Thursday, November 15, 2007

Playing with Dyes -- Safflower and Saffron

And now is the time on RH when we dye!

As I mentioned in my previous post, I believe this German lady's riding doublet was dyed with safflower. I have not seen the doublet in person (or even any colour photographs), but from Arnold's description of "tannish red faded from a deep peach", it sounds like safflower to me. The dye in safflower is very light sensitive. When exposed to daylight, the red fades to a tan.

The description of the original colour as "peach" also points to safflower. While considered a red dye, safflower actually has two dyes in it -- red and yellow. The red dye reacts with vegetable as well as animal fibres, where the yellow dye will only remain on animal fibres. When you dye cotton or linen with safflower, it looks orange to begin, but when you rinse it, all the yellow dye washes off and leaves nothing but a pure pink behind. A friend described it as "You've made Barbie pink!" On silk, the results are quite different. Both the red and yellow dyes react with the fibre, producing a peach to orange colour.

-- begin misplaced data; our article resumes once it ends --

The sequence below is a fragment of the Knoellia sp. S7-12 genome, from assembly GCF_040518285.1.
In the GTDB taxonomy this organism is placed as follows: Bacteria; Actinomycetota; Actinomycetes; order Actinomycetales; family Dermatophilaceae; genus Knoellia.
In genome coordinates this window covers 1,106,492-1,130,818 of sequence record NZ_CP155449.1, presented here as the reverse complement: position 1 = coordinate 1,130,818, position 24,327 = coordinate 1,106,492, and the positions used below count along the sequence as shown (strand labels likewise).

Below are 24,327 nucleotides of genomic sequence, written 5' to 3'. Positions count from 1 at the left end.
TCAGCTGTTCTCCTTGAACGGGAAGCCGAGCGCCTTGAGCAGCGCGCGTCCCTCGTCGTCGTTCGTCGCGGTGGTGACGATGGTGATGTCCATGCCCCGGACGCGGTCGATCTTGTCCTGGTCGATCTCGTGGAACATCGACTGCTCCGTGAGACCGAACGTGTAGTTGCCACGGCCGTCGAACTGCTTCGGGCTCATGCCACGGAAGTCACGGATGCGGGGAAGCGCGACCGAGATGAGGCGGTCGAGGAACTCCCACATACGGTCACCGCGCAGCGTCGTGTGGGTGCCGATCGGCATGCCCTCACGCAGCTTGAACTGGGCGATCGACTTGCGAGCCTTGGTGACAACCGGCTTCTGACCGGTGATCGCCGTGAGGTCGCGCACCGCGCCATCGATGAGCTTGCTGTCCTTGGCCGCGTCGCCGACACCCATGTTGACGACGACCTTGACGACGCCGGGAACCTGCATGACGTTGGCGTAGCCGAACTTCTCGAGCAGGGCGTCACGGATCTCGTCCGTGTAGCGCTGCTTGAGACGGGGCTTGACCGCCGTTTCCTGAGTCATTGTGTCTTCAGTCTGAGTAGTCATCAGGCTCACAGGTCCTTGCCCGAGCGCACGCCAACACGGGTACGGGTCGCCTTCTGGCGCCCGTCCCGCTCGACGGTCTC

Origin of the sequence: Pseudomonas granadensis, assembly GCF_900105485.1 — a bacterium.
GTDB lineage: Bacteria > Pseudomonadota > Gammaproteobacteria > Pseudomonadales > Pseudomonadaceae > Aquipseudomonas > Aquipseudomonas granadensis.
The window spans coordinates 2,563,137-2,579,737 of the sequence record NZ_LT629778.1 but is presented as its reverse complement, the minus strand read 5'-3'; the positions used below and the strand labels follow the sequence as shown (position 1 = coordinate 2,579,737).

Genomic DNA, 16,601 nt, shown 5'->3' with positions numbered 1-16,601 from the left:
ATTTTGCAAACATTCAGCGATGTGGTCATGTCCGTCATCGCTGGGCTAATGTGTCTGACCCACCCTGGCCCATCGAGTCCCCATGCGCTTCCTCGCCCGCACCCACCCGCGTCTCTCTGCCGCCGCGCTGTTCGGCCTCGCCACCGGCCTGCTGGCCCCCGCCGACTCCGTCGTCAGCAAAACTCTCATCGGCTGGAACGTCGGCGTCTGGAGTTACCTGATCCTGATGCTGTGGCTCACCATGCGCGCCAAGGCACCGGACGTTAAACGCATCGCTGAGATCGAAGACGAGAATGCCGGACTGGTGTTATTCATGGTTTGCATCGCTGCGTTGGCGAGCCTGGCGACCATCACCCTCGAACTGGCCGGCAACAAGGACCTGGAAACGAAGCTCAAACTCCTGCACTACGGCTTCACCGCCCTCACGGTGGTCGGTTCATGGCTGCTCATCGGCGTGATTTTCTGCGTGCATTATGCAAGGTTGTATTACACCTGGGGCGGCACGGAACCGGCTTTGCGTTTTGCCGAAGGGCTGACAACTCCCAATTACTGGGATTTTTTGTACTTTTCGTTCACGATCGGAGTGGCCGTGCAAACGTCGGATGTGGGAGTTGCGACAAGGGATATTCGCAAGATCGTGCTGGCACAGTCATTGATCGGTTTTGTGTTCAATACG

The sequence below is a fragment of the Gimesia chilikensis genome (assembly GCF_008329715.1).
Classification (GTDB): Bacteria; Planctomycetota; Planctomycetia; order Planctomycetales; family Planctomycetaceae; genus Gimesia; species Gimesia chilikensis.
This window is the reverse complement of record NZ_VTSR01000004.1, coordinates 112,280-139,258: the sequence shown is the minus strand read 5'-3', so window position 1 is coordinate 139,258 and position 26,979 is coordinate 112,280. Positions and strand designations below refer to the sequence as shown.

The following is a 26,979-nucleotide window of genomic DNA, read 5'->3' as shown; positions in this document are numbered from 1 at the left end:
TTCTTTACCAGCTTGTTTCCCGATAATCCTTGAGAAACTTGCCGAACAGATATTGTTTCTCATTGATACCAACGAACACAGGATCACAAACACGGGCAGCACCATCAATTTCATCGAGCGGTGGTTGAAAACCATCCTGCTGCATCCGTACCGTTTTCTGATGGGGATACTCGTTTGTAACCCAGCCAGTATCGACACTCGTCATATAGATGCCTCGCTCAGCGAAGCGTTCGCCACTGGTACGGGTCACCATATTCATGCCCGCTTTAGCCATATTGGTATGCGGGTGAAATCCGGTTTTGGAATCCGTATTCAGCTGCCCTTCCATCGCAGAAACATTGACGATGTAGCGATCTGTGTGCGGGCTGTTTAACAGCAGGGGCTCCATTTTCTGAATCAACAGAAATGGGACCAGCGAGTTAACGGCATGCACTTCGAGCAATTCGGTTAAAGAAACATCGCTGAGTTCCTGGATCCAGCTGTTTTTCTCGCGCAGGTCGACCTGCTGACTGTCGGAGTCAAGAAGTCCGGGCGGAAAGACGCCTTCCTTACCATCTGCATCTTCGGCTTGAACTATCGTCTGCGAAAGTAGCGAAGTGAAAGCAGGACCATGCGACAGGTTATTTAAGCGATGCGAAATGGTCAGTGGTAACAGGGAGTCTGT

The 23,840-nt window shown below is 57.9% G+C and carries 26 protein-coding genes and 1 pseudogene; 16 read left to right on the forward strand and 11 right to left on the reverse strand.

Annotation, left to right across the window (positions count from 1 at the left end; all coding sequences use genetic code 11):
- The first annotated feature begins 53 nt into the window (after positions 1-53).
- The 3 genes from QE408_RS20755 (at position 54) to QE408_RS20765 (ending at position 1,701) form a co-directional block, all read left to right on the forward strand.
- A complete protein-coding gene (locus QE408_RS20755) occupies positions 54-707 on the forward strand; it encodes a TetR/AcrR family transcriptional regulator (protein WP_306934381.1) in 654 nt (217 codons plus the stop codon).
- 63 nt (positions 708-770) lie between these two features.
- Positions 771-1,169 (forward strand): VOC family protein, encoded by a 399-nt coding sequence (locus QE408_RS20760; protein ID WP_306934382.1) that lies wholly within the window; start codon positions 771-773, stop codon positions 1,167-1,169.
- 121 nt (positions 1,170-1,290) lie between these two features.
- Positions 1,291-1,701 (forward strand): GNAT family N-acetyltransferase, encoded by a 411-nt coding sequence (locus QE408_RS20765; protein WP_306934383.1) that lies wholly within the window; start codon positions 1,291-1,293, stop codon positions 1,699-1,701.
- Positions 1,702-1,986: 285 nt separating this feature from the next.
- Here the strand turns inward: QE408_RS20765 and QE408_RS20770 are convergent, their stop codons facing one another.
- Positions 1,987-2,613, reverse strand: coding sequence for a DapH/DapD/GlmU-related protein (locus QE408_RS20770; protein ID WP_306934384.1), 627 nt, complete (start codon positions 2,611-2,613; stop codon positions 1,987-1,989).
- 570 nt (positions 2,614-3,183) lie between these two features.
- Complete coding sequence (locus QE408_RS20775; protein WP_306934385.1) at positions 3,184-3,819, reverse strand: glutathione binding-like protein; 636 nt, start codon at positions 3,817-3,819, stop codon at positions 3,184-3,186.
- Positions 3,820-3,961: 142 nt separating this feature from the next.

You can see the results of a silk coat I dyed in this article. The exterior is silk and the lining linen.

Experiments I've done with safflower on silk and linen can be found here:

Saffron, by contrast, produces a clear, bright yellow colour, not the orange we typical think of when speaking of a monk's "safffron robes". This clear yellow colour is the same on linen and silk. To read about my experiments with saffron, read this:

To construct this doublet, I am going to use six materials:

© 2007 Kass McGann. All Rights Reserved. The Author of this work retains full copyright for this material. Permission is granted to make and distribute verbatim copies of this document for non-commercial private research or educational purposes provided the copyright notice and this permission notice are preserved on all copies.

No comments: